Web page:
Most of Southern New England received more than an inch of rain Wednesday as a powerful storm system moved through. Record daily rainfall totals were set at the four major climatological sites in Southern New England. The wind gusted to near 50 mph at the coast. The brunt of the storm has moved on, but there will continue to be impacts for the rest of the workweek as the upper-air disturbance slowly moves east over the Northeastern United States.
Wednesday night will be cloudy and damp, with some patchy fog. The temperature will settle back into the mid to upper 30s overnight. The wind will relax to 5-10 mph. There may be some breaks in the cloud cover through midday Thursday. If some sun develops, the temperature may jump to near 50 degrees. If there is no sun, the high will be in the mid to upper 40s. A disturbance rotating through New England will kick off some rain that mixes with or changes to snow Thursday night. At this point, it is difficult to know exactly where there this relatively narrow band of precipitation will form, and it’s possible that it does not impact all of Southern New England.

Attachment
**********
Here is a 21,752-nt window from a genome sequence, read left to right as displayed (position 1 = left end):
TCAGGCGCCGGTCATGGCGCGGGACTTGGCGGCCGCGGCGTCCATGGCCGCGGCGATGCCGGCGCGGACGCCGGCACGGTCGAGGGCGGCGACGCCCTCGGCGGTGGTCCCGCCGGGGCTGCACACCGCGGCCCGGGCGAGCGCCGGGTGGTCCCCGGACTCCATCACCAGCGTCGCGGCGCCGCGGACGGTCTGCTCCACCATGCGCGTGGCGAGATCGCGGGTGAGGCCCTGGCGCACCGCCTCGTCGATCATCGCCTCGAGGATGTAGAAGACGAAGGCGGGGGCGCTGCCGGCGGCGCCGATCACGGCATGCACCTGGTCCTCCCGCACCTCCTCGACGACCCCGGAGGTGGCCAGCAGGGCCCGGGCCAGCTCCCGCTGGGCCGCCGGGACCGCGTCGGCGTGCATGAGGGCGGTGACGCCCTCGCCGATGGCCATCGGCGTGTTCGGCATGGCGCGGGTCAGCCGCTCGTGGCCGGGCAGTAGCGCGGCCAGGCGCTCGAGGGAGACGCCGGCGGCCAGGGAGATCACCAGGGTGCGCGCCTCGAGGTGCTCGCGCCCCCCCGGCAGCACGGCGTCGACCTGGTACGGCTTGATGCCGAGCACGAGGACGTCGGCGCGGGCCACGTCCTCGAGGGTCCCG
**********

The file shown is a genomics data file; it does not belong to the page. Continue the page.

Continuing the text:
The areas that see snow Thursday night could pick up an inch or two by dawn Friday. The best chance of any accumulating snow is away from the coast where it will be a few degrees colder, but, as mentioned, it’s uncertain if the precipitation will be steadier inland or near the coast. In any event, lingering showers on Friday will gradually dry out by Friday night. Highs Friday will be in the upper 30s to low 40s.
The weekend looks dry and cool. Highs will be within a few degrees of 40 both Saturday and Sunday. Right now, Saturday looks like the warmer of the two days. Both days will be partly cloudy. Looking ahead to early next week, the weather will not change very much Monday or Tuesday. There is the chance of a few rain/snow showers with highs in the upper 30s – cool for early-March. There are signs that an ocean storm may come close enough to bring rain and/or snow in the middle to latter part of next week.